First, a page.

Smart Communications, Inc. (Smart) has announced the official roll out of its LTE technology beginning August 25, making the Philippines among the early adaptors of the technology worldwide.
After GSM/EDGE and UMTS/HSPA network technologies or also known as 3G, LTE is the next standard for wireless communication of high-speed data for mobile phones and data terminals that can support download speed of 300 mbps. The standard is developed by the 3GPP (3rd Generation Partnership Project) and commercially available in the US, Western Europe and Japan.
By bringing LTE first into the country, Smart is ahead of most of its peers within Asia Pacific and among other countries outside of the US and Western Europe.
Dirk Wolter, Cisco Systems’ Chief Technology Officer, Mobility, APAC, said that Smart LTE roll-out in the Philippines will play a key role in making available Internet even to the remotest parts of the country.
“I see LTE connecting the unconnected remote areas. I see LTE providing that important service that is affordable for most people,” said Wolter.
Wolter underscored the importance of mobile broadband in the Philippines, where access to Internet has been increasingly done by consumers using their mobile devices as broadband service subscriptions for households remain low.
He said mobile penetration is nearing 100 percent and the number of mobile phone users is already as many as the country’s population compared to fixed broadband penetration.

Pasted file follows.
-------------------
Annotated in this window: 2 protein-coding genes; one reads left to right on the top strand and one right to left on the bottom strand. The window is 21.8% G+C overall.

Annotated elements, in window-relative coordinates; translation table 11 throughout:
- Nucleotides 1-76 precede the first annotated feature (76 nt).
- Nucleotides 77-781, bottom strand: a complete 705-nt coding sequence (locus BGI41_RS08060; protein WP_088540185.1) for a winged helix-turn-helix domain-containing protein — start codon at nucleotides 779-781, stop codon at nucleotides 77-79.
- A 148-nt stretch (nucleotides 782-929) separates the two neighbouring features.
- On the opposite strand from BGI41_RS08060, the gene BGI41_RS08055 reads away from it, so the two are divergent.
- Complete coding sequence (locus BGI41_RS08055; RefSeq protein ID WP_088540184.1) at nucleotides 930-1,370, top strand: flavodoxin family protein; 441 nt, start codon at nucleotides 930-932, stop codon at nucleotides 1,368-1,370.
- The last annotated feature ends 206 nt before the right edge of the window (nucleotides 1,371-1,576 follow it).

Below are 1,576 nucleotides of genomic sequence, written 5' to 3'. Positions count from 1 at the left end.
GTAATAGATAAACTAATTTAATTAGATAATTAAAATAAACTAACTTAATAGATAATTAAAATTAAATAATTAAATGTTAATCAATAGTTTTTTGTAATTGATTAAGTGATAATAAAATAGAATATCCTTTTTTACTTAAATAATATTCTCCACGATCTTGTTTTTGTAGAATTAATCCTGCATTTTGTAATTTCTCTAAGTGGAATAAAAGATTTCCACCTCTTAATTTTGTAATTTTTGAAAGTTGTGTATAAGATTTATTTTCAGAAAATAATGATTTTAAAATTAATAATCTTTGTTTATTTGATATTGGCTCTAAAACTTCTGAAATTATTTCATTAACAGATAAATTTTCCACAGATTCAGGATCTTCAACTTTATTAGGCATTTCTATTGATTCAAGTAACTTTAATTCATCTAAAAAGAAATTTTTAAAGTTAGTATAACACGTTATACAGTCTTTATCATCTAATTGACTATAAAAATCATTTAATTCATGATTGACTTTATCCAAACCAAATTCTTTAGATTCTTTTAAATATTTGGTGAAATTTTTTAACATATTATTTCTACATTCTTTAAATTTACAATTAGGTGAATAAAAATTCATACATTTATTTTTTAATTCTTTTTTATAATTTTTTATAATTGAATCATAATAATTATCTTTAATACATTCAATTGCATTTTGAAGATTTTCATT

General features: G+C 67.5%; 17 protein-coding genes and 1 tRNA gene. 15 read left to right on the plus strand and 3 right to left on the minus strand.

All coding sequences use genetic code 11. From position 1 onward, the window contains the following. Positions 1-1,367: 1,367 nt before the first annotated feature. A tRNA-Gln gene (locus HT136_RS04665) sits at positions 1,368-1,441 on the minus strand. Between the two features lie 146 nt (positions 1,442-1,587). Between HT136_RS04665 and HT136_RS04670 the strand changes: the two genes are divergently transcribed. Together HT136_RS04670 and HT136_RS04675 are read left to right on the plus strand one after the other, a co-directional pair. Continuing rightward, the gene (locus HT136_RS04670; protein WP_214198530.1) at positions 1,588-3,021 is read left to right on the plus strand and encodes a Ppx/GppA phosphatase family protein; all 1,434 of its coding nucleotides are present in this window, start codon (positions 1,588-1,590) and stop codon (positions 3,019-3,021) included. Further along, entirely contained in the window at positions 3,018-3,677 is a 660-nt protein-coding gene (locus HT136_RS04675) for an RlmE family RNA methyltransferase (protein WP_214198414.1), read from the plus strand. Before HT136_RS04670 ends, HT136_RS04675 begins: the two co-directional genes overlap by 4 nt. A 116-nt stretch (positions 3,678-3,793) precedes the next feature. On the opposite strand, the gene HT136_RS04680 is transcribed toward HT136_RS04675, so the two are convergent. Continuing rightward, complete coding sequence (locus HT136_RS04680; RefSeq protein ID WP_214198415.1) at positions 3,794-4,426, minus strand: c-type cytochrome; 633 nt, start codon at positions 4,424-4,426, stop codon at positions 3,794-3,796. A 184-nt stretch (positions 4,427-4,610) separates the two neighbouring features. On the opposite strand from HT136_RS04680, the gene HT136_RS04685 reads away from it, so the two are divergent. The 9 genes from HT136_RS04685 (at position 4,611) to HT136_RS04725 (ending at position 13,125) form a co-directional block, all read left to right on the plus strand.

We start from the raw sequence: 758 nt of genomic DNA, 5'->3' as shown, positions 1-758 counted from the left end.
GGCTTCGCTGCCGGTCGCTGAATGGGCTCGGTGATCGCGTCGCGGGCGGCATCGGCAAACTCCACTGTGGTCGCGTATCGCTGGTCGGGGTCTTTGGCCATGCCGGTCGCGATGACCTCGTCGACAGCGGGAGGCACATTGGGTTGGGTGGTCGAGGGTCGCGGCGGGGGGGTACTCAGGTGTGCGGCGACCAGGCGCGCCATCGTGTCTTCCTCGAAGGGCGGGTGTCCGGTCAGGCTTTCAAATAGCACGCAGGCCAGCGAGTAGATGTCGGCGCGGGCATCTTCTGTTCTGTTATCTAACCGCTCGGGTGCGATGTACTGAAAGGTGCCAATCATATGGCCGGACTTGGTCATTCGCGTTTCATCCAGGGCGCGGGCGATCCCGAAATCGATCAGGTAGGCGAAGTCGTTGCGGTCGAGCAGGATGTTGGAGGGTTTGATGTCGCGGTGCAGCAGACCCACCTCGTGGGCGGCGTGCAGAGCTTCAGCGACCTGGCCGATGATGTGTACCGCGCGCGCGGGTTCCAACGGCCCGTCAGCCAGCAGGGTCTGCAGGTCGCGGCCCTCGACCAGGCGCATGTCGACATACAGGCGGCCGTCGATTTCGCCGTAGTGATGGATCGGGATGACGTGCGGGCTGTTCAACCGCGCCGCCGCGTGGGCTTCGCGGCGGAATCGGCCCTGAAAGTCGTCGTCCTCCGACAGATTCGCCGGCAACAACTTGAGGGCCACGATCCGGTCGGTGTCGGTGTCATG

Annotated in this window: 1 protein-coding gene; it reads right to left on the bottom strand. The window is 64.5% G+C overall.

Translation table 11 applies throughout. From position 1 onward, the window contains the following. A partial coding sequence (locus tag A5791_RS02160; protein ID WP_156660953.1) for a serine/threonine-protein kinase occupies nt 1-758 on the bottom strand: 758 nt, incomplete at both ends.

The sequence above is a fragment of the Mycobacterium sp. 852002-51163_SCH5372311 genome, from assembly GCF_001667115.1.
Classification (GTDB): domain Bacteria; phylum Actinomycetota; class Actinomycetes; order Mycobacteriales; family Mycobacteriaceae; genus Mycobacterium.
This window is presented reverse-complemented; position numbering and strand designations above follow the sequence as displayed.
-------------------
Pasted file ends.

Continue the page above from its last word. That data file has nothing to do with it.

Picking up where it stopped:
“Here in the Philippines, the penetration on the fixed network side is not that high and mobile network is being used to connect to the Internet not only because people liked the mobility but because they have no other option of connecting to the Internet,” said Wolter, who spoke on the global trends of mobile data services and technologies at the recent LTE Forum hosted by Smart.
“Broadband Internet penetration is much lower and LTE will help bridge that gap between the very high mobile phone penetration and the very low broadband penetration. LTE would make up for that gap,” added Wolter.
He also said a new technology like LTE gets adapted a lot faster in countries with young population.
In the Philippines, intense use of SMS remains a fact as well as use social networking sites and this is partly because of a young population who are at with the technology.But for LTE to be viable, it needs an “eco-system” that includes making available LTE-devices that are affordable, stressed Wolter.
Part of the ecosystem is government’s participation, particularly on the regulatory side especially since LTE requires a huge amount of radio spectrum that only the government regulatory body could apportion to make technology to work at its best.
Wolter observed that the penetration rate for LTE is a lot steeper than what was seen for 3G technology. Over time, however, he said some countries would still be using 3G and CMTS technologies, but for most of the countries, LTE would be the preferred technology. He said LTE will surpass 3G in about five years.